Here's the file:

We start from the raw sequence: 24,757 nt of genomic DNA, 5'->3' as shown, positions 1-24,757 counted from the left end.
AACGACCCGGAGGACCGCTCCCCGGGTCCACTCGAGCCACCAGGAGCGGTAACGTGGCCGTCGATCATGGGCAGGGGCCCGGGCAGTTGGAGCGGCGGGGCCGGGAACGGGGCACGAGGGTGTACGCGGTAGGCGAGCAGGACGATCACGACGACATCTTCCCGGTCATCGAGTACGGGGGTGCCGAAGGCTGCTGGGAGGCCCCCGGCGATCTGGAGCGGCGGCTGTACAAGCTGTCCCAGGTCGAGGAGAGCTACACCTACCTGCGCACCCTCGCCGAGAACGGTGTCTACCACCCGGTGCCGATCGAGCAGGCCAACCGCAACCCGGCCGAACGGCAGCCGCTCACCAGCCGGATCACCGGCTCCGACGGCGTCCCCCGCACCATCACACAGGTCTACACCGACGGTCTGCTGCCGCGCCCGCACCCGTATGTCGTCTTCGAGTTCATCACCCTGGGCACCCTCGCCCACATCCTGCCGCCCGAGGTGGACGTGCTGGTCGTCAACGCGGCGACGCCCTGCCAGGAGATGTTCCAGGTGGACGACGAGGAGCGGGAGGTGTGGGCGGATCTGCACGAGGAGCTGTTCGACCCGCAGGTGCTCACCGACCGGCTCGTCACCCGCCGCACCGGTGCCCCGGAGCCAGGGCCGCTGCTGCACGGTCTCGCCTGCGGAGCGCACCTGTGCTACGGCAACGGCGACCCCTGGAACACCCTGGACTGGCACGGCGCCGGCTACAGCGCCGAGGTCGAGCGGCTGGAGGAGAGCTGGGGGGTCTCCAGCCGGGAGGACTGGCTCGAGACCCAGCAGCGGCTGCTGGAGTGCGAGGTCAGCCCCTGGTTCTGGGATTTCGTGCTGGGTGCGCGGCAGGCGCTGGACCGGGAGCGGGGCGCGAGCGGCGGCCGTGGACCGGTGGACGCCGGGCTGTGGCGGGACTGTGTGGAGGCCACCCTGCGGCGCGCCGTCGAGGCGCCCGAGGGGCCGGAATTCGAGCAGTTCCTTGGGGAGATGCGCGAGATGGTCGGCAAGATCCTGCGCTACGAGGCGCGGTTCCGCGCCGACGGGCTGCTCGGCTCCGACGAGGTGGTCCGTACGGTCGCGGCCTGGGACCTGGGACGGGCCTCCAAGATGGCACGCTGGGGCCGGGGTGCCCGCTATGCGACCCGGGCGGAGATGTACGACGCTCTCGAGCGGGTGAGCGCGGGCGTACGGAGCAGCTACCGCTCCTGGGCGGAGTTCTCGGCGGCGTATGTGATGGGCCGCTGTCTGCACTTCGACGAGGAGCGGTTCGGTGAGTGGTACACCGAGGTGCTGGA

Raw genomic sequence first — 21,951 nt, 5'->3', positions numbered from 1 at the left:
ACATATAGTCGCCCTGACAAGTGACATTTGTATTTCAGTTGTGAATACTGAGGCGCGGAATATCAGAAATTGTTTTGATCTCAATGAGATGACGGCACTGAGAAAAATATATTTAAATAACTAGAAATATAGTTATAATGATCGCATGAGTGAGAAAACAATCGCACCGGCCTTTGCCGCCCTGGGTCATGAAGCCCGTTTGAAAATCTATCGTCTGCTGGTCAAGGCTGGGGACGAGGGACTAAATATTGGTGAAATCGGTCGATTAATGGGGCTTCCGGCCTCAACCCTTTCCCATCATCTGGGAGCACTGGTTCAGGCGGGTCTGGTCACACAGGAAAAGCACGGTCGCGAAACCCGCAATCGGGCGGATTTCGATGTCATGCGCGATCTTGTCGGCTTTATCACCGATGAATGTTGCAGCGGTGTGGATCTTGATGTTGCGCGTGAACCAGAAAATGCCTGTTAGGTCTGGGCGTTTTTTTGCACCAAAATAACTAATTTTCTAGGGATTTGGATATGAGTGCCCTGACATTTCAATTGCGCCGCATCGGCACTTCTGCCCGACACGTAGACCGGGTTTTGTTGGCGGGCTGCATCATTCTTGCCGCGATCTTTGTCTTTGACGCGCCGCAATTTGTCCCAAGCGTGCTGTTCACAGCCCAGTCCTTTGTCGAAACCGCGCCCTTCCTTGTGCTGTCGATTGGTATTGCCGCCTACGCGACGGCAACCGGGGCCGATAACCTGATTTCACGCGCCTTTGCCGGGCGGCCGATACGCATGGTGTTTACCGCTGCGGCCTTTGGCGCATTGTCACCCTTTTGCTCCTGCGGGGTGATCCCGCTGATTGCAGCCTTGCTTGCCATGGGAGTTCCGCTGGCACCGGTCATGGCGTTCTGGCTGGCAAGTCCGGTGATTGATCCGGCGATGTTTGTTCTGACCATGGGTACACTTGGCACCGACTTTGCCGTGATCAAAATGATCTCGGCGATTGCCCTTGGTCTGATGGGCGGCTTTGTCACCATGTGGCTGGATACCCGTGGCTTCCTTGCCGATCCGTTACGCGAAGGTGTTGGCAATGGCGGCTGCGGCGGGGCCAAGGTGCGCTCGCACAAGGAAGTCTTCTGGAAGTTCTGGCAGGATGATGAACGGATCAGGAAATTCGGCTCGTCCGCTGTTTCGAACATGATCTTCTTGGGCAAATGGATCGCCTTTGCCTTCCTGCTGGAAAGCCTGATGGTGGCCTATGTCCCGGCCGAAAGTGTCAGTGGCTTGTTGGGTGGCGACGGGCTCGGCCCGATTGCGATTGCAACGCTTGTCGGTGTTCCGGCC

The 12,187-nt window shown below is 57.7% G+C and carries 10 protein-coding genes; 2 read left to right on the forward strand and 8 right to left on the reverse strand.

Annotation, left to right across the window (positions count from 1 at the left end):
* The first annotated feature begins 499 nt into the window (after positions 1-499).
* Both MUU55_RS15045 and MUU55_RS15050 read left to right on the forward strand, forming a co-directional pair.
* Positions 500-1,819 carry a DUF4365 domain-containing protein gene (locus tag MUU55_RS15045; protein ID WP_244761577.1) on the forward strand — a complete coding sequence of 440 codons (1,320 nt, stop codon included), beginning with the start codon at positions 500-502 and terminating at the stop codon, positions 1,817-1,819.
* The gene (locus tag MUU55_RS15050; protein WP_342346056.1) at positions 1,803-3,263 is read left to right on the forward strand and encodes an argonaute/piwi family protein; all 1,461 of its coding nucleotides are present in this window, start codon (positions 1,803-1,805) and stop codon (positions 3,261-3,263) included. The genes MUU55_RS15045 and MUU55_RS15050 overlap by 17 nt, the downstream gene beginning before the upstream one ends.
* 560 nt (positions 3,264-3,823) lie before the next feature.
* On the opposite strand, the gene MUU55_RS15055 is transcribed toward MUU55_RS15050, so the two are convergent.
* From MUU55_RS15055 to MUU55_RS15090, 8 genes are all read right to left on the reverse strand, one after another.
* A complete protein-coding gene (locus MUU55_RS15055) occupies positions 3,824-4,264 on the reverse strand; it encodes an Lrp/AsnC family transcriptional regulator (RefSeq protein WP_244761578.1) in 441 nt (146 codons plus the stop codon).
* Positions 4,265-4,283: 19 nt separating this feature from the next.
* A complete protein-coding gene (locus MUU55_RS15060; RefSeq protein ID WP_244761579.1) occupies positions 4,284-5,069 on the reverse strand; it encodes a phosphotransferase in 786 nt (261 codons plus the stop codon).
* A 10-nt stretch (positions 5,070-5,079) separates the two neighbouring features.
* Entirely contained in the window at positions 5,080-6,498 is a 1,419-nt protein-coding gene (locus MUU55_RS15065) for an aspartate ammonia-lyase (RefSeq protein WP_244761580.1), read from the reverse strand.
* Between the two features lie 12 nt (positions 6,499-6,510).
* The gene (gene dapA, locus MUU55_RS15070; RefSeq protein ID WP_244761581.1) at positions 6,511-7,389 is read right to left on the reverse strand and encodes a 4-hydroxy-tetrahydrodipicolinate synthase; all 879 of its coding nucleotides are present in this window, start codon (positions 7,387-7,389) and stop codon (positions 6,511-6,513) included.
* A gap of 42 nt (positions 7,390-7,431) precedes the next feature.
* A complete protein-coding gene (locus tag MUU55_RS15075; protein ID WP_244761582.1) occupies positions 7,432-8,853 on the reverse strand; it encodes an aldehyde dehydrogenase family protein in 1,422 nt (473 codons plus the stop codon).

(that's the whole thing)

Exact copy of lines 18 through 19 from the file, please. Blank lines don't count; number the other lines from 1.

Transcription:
* Entirely contained in the window at positions 5,080-6,498 is a 1,419-nt protein-coding gene (locus MUU55_RS15065) for an aspartate ammonia-lyase (RefSeq protein WP_244761580.1), read from the reverse strand.
* Between the two features lie 12 nt (positions 6,499-6,510).